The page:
Panbo

B&G H5000 tempts my racing heart

... written for Panbo by Kees Verruijt and posted on Dec 22, 2013

BandG_H5000_system_aPanbo.jpgAt the METS 2013 show in Amsterdam last month B&G unveiled their new H5000 range of sailing instruments and auto pilots. Unlike the Triton range which is meant for recreational and club racers the H5000 series is designed for high end cruisers and all levels of racers (from club to round-the-world), and replaces the H3000 series. B&G's racing reputation stems from the capability of their systems to make corrections to the raw sensor values and deduce derived values at high rates. Cruising systems do basic smoothing of raw sensor values (wind, boat speed) and some computations (remember the Panbo discussion on calculating true wind?) but nothing else. The H5000 range can do much, much more. For instance all systems compensate the wind speed for heel and trim angle, there are advanced MOB features and the autopilots have special gust and high-wind response modes.

B_G_H5000_CPU_aPanbo.jpg

Processor

The way that this was implemented historically was a central processing box that the sensors were connected to and then the box computed the improved values. This has not changed, and the same performance levels are available as before. The three levels are:

  • Hydra (€ 1290 - $1499 - ROW $1649)
  • Hercules (€ 1890 - $2399 - ROW $2749)
  • Performance (€ 3690 - $4599 - ROW $5299)

BandG_H5000_browser_setup_aPanbo.jpgWhat's different is that the actual physical processor remains the same and apparently you can upgrade to a higher level via a software update. Previously the PCB would have to be swapped. The setup has been dramatically simplified by including a web server in the CPU box. You can use a computer or (if you have the GoFree WiFi or your own router) a tablet to perform functions such as set-up, calibration, commissioning but also backup/restore and diagnostics. You can expand the capabilities of the processor by adding expansion modules. The current list includes a 3D motion module, a barometer module, a network alarm module, a serial expansion module and an analogue value module.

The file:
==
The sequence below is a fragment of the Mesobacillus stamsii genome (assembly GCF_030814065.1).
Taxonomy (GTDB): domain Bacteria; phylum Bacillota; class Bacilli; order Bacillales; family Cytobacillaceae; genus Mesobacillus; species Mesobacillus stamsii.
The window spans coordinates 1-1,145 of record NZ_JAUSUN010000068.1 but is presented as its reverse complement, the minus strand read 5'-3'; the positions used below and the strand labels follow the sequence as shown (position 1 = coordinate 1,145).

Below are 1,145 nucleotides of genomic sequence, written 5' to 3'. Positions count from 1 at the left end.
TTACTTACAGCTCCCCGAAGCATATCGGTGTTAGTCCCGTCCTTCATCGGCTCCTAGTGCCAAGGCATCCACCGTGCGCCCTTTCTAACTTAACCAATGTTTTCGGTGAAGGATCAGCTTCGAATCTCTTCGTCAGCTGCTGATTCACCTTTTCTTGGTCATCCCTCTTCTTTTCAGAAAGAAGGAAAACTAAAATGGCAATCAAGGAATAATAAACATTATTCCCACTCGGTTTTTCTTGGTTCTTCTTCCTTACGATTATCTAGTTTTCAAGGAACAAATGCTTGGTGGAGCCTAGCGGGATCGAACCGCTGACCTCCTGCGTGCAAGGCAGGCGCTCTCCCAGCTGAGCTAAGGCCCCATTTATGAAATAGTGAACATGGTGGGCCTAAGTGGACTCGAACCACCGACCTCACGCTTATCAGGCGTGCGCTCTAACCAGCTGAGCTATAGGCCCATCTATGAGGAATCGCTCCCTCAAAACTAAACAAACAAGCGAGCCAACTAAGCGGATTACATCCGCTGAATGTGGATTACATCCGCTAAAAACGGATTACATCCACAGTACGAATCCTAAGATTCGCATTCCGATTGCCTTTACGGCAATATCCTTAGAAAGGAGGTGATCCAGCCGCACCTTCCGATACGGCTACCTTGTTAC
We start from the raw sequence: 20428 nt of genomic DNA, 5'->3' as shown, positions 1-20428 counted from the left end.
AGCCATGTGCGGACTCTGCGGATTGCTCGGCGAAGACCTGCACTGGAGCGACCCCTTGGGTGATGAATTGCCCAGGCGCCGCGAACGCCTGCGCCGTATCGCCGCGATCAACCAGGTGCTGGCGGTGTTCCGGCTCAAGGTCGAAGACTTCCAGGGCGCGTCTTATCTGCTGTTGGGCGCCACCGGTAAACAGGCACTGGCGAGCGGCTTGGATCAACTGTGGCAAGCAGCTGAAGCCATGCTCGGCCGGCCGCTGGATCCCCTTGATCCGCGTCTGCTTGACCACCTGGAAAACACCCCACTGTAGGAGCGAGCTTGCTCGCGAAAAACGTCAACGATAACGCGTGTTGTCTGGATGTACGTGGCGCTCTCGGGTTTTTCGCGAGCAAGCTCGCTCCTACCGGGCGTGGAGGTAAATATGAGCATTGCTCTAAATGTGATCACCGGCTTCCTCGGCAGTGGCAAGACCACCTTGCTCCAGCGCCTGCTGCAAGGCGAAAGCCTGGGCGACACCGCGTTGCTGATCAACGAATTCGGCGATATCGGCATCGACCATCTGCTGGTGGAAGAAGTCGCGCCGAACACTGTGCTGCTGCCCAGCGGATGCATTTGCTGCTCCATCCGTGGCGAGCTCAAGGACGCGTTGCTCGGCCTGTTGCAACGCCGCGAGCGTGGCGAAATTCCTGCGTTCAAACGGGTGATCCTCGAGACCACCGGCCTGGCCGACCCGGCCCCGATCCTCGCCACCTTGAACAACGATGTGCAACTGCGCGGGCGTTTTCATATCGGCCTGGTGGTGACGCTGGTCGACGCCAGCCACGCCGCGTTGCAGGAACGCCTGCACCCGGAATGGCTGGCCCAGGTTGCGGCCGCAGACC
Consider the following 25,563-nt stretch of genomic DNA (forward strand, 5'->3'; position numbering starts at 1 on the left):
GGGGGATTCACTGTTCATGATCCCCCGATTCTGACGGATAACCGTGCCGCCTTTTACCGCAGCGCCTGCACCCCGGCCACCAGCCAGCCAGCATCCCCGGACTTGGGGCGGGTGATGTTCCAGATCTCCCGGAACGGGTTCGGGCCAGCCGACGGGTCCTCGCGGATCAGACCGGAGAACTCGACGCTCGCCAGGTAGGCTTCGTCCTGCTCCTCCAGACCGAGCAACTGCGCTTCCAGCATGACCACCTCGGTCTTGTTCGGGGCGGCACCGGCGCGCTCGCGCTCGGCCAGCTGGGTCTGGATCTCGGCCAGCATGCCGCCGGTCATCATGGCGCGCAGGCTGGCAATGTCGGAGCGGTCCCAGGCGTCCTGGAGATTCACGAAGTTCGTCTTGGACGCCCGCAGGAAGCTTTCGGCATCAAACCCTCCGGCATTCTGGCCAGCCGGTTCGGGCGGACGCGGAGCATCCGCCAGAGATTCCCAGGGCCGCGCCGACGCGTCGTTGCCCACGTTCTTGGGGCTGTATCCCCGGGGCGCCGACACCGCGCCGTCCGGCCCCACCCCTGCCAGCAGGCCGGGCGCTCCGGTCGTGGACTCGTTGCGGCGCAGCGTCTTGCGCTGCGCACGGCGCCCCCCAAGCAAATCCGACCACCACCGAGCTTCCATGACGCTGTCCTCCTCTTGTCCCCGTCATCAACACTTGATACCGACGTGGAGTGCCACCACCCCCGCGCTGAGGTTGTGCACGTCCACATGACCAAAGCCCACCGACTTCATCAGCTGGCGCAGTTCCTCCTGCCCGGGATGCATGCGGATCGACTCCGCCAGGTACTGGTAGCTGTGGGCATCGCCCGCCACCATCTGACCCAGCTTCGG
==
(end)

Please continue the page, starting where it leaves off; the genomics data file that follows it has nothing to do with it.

The "basic" Hydra level has NMEA 2000, dual NMEA 0183 and Ethernet interfaces to integrate with your computers and other navigation equipment. It supports wind heel compensation, and has a special Performance Wind Filter that aims to optimise wind angle stability. It also has an advanced MOB function which keeps a dead reckoned position of the MOB based on tide or as as updated via AIS SART. It supports most expansion modules and many of B&G's existing sensors. In addition, the processor provides advanced MOB function with dedicated MOB button input and dead reckoning of relative MOB position, allowing for tide, based on the initial MOB position or as updated via AIS SART with compatible equipment.

BandG_H5000_Expansion_Modules_aPanbo.jpgThe next level, Hercules, is specifically designed for racing yachts, adding more accurate data and more race specific features. If you add a "3D Motion Expansion Module" you get a motion compensated wind value -- ie. it compensates for rolling, pitching and yawing. It would be interesting to compare a Hercules system with this module to a system equipped with the Airmar PB200 -- which Dan Corcoran reported as motion compensated as well. The H5000 also allows you to upload polar table data to the CPU that provides target boat speed, target wind angles and performance monitoring. It also allows heel/linearity correction of boat speed and increased sensitivity of boat speed data to real accelerations / decelerations by better filtering. Hercules also provides enhanced communication, Polar table configuration and Start Line information.

The highest level, Performance, is meant for complex yachts that have items such as dual wind sensors, dual rudders, dual or triple daggerboards (providing a calculated depth below the daggerboard). Further functionality delivered by Performance includes the tracking of ground wind speed and direction, Rate of Turn and enhanced polar performance targets.

B_G_H5000_5-inch_Graphic_Display.jpgFour styles of display

The H5000 range includes two new displays and carries over two existing ranges. First and foremost there will be a H5000 Graphic display, at around €/$ 1000, that looks like a Triton on steroids -- a big bold 5" colour screen using the same UI style as we already know from Triton. I felt right at home with it, and it was easy to use. Like all B&G displays it uses a fully bonded LCD which means there is no air gap between the front glass and the LCD. This has the advantage that it is impossible for condensation to penetrate and show up on the LCD. Whereas Triton is able to show depth and wind history plots, this also includes special sailing pages, a start line page and the sail steer page that we've seen first on the Zeus MFD.

BandG_H5000_Race_Display_aPanbo.jpgNext up is a new H5000 Race display, using a segmented black/white display that uses a little less power (but not much), is a little cheaper, but more importantly might just match your boat or racing style. It has a small bar graph on the left side of the display that can be used as a visual indicator.